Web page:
Dr. Stephanie Bangarth is an Associate Professor in History at King’s University College, at the University of Western Ontario. As a graduate of King’s, she is delighted to be teaching at an institution that had an important impact on her academic career. She went on to complete her PhD at the University of Waterloo in 2004. She taught at the University of Guelph for two years before coming to King’s in 2006. Dr. Bangarth is also an Adjunct Teaching Professor in the Department of History at Western and is also a Faculty Research Associate with the Collaborative Graduate Program in Migration and Ethnic Studies (MER) at Western. She also serves as a Contributing Editor to activehistory.ca, a website that connects the work of historians with the wider public and the importance of the past to current events.
Industry Expertise (2)
Areas of Expertise (6)
Canadian Political History
University of Waterloo: PhD, History 2003
Media Appearances (4)
Stephen Harper, Former Prime Minister of Canada, Quits Politics
The New York Times online
Ranking Canada's best and worst prime ministers
Maclean's Magazine print
A survey of scholars across the country weigh in on Canada’s best and worst prime ministers, ranked in duration of their terms
Canada's Best Prime Ministers
Maclean's Magazine print
Maclean’s second survey of our greatest leaders shows a new number one, and some big surprises.
Graduate program migrates across disciplines
Western News print
King’s University College History professor Stephanie Bangarth, and director of Western’s Collaborative Graduate Program in Migration and Ethnic Relations, said the program brings together graduate students and faculty from various social science disciplines intriguing and collaborative perspectives on immigration and migration topics.
Research Grants (2)
SSHRC Standard Research Grant
New Scholar Programme
Voices Raised in Protest: Defending North American Citizens of Japanese Ancestry, 1942-1949 (University of British Columbia Press, 2008).
Forthcoming in 2013.
Forthcoming in 2013.
Vol. 38, no. 3, Autumn 2008.
January 31, 2008.
Vol. 37, no. 1, 2005.
Vol. 84, 3, September 2003.
Canada has a long history of exporting military equipment around the world and authorizing trade with problematic regimes. Although the Liberal government has committed its support to the International Arms Trade Treaty, at this point Canada is the only NATO-member nation not to have signed on. The Treaty requires signatories to produce detailed annual reports on arms exports which would add a level of transparency that does not currently exist in the Canadian arms industry and related export programs, and would prevent Canada from selling to states like modern-day Saudi Arabia.
It is important that in our national focus on commemoration, Canadians remember who we were, who we are, and who we want to be. The answers to these questions will be different and numerous. Remembrance Day presents an opportunity to participate in broader discussions about war and its impacts, discussions that may also bring uncomfortable stories to the surface. From these, we should not shy away. On Remembrance Day we should observe sacrifice but, as Archibald MacLeish urged in his poem, we should aim to give that sacrifice meaning. This is not a call to re-imagine Remembrance Day, but rather to live up to its ideal of meaningful commemoration.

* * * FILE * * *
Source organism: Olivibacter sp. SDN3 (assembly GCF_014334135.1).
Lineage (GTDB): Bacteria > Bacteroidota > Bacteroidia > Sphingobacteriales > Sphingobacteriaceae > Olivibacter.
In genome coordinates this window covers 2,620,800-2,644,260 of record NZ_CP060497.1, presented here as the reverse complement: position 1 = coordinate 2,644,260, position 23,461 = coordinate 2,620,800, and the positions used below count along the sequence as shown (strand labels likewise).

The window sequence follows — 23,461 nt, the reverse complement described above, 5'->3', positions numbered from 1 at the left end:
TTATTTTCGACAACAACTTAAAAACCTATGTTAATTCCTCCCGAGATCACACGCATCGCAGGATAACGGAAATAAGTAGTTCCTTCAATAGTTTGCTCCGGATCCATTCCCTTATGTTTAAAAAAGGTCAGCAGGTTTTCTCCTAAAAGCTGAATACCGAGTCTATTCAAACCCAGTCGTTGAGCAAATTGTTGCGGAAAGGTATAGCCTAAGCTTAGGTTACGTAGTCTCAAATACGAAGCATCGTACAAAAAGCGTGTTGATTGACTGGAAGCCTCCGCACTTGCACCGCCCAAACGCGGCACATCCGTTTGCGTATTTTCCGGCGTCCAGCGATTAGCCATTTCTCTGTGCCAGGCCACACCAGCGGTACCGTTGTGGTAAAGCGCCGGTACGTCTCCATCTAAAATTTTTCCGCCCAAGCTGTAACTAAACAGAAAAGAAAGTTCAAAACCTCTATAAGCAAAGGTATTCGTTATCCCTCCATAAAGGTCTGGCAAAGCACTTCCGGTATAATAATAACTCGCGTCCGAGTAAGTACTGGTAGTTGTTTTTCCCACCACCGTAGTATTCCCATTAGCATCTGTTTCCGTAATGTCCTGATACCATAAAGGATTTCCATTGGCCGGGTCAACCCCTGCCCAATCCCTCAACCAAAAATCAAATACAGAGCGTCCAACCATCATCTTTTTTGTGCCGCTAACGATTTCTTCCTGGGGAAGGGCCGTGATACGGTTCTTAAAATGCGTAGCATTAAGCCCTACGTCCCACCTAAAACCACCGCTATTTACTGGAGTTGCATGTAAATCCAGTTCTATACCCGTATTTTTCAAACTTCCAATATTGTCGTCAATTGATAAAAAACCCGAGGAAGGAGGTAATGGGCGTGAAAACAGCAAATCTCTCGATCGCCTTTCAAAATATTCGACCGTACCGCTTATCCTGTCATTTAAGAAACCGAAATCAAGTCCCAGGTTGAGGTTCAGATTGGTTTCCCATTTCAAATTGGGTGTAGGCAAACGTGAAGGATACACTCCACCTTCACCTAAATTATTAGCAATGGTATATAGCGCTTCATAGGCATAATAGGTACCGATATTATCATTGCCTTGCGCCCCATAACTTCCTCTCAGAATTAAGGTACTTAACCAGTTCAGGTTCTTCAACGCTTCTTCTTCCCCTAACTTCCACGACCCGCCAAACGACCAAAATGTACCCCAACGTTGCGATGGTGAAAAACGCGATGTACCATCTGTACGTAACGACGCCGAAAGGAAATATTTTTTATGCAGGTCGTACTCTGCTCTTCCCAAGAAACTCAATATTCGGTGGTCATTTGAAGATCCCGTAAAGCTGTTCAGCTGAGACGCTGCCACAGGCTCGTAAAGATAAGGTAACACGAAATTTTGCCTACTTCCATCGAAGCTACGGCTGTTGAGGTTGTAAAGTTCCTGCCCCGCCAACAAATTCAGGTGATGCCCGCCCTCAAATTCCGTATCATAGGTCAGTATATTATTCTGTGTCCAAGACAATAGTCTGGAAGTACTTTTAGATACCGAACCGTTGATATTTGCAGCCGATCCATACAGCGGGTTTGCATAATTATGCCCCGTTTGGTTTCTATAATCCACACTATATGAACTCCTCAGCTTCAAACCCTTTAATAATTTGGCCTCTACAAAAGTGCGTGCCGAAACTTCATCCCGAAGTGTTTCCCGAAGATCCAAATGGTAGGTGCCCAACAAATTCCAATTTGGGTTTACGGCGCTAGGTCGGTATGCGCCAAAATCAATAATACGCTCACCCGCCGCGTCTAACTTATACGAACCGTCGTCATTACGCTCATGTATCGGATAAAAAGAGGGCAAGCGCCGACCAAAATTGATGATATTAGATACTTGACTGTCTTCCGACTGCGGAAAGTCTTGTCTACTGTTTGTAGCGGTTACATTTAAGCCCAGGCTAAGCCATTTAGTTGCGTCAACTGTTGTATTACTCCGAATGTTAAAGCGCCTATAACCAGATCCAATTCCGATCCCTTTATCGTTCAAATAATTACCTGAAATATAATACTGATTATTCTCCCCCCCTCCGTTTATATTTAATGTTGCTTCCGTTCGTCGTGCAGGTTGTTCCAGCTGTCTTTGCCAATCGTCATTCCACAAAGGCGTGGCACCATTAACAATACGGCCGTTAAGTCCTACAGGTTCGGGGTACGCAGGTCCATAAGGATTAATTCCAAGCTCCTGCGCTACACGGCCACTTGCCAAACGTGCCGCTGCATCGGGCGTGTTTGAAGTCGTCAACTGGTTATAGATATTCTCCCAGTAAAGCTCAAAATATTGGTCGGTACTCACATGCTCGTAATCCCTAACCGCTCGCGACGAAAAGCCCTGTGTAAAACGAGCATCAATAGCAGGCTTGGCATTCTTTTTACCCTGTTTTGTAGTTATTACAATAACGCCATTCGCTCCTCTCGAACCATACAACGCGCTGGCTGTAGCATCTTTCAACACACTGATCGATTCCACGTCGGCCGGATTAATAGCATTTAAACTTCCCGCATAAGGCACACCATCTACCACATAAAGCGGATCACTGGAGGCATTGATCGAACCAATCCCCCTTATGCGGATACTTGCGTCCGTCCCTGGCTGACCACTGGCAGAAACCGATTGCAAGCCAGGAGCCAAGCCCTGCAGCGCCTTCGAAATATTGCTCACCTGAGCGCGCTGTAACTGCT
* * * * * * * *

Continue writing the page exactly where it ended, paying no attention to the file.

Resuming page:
Our history with respect to refugee reception may be complicated, but over the last 10 years it has risked becoming contemptible – again.
In mid-1971, an advertisement from Air Canada (then a Canadian Crown corporation) and South African Airways appeared in the pages of the Globe and Mail, Canada’s national newspaper. It offered prospective vacationers the chance of a lifetime: the opportunity to tour the game parks of South Africa and Rhodesia, including the famous Kruger National Park, with stays afterward in various African cities.
News of Air Canada’s “opportunity” was met with a great deal of controversy. Linda Freeman has described anti-apartheid forces in the 1970s as “vocal, but not particularly strong” and other scholars argue that Canadian policy toward South Africa did not change substantially between 1961 and 1984. Still, this case study demonstrates that despite the fact that no major Canadian economic, strategic, or political interest was involved in South Africa and that while Canadian trade with South Africa during the period in question was relatively marginal, the Canadian government gave the concerns of those appalled at Air Canada’s intransigence some attention. More importantly, so did Air Canada. Where government failed to act, public pressure forced a major Canadian corporation to rethink its business practices to adhere to international human rights norms.
This article explores the history of Canadian foreign relations with China via the perspective of F. Andrew Brewin, a longtime New Democratic Party (NDP) politician. Brewin was an ardent champion of multilateralism in the 1960s and this approach was reflected in his views on China. These thoughts are most eloquently expressed in the debates in the House of Commons on the recognition and the admission of the People’s Republic of China (PRC) into the United Nations between 1963 and 1970. The NDP was the first political party to recommend the recognition of the PRC and by the 1960s public opinion had warmed sufficiently to the idea. Brewin’s concerns over the general silence on the part of Lester B. Pearson’s Liberal government on this issue reflected his wider concerns about the degree to which Canadian foreign policy was tied to the United States and nuclear proliferation. For Brewin, ending the PRC’s isolation was vital to achieving peace in his time.